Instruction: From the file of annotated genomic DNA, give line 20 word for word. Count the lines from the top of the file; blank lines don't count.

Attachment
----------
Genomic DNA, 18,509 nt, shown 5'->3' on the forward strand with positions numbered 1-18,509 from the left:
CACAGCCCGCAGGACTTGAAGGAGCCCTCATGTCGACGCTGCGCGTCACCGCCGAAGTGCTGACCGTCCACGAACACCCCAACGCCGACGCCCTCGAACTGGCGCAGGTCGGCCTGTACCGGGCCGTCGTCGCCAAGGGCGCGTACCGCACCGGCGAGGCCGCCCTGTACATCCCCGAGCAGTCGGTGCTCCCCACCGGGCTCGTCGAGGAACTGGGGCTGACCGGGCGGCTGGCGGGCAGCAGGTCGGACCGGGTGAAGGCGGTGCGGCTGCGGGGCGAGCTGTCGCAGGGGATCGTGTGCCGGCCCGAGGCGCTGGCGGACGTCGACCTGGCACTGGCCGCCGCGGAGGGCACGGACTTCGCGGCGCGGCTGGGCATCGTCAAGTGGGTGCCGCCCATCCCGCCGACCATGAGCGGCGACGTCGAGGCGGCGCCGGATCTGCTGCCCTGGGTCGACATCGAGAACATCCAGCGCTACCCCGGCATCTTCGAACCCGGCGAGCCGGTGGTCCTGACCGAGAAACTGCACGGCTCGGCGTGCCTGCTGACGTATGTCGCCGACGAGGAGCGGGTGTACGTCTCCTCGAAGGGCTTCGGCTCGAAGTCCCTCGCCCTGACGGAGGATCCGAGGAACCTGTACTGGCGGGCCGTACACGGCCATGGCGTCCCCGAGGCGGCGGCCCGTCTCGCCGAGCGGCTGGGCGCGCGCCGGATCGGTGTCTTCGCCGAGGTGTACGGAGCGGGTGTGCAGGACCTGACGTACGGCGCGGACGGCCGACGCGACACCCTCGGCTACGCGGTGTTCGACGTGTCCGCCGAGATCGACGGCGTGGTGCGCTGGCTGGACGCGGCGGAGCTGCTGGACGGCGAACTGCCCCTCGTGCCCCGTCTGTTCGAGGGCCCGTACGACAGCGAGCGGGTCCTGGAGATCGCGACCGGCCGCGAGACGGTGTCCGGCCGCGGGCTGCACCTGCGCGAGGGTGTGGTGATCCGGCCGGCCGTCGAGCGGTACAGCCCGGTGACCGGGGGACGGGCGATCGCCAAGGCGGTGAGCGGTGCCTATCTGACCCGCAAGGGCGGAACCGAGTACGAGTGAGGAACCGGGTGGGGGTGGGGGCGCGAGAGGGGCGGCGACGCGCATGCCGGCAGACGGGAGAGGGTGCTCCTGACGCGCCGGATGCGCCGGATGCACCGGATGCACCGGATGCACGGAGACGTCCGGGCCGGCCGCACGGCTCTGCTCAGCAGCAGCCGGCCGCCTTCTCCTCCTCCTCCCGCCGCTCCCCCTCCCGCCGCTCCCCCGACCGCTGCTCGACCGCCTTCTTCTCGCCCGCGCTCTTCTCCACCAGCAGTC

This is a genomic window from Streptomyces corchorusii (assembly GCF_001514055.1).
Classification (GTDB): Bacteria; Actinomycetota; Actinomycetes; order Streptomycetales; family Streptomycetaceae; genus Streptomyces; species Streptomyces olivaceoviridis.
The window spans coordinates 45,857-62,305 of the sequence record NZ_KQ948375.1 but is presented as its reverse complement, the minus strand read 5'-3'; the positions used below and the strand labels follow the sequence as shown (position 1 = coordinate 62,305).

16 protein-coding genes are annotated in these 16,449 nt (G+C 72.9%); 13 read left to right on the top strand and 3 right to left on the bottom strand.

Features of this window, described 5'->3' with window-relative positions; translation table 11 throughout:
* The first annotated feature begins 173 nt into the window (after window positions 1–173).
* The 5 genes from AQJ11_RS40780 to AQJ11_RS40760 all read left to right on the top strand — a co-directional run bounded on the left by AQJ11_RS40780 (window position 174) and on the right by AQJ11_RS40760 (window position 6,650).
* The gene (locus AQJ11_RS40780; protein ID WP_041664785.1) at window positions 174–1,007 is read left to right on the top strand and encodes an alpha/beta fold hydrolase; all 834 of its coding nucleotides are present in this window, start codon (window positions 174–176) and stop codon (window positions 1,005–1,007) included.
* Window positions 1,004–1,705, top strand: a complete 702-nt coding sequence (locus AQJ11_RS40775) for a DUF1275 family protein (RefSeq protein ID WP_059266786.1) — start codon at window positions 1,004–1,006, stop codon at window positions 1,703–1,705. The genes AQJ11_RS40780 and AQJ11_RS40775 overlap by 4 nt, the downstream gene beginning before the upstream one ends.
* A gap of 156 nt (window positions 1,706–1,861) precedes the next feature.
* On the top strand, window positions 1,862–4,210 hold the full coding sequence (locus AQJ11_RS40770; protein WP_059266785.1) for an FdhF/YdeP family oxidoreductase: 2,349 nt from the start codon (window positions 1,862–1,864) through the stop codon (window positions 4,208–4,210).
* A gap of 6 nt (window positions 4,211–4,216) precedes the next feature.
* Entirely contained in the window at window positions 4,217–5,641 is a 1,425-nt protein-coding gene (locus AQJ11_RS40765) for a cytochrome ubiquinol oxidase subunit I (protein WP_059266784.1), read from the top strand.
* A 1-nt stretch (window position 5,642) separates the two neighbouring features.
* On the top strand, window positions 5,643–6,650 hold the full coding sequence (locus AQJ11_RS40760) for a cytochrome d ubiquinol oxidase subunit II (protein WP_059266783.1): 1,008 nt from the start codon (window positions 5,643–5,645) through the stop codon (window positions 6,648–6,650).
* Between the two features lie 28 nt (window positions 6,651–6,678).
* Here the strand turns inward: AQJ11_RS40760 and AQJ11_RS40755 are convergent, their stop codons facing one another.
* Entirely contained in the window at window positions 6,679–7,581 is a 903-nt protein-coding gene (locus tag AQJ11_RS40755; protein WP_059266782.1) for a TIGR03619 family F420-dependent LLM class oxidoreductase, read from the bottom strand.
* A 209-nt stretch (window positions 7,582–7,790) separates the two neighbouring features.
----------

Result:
* Entirely contained in the window at window positions 6,679–7,581 is a 903-nt protein-coding gene (locus tag AQJ11_RS40755; protein WP_059266782.1) for a TIGR03619 family F420-dependent LLM class oxidoreductase, read from the bottom strand.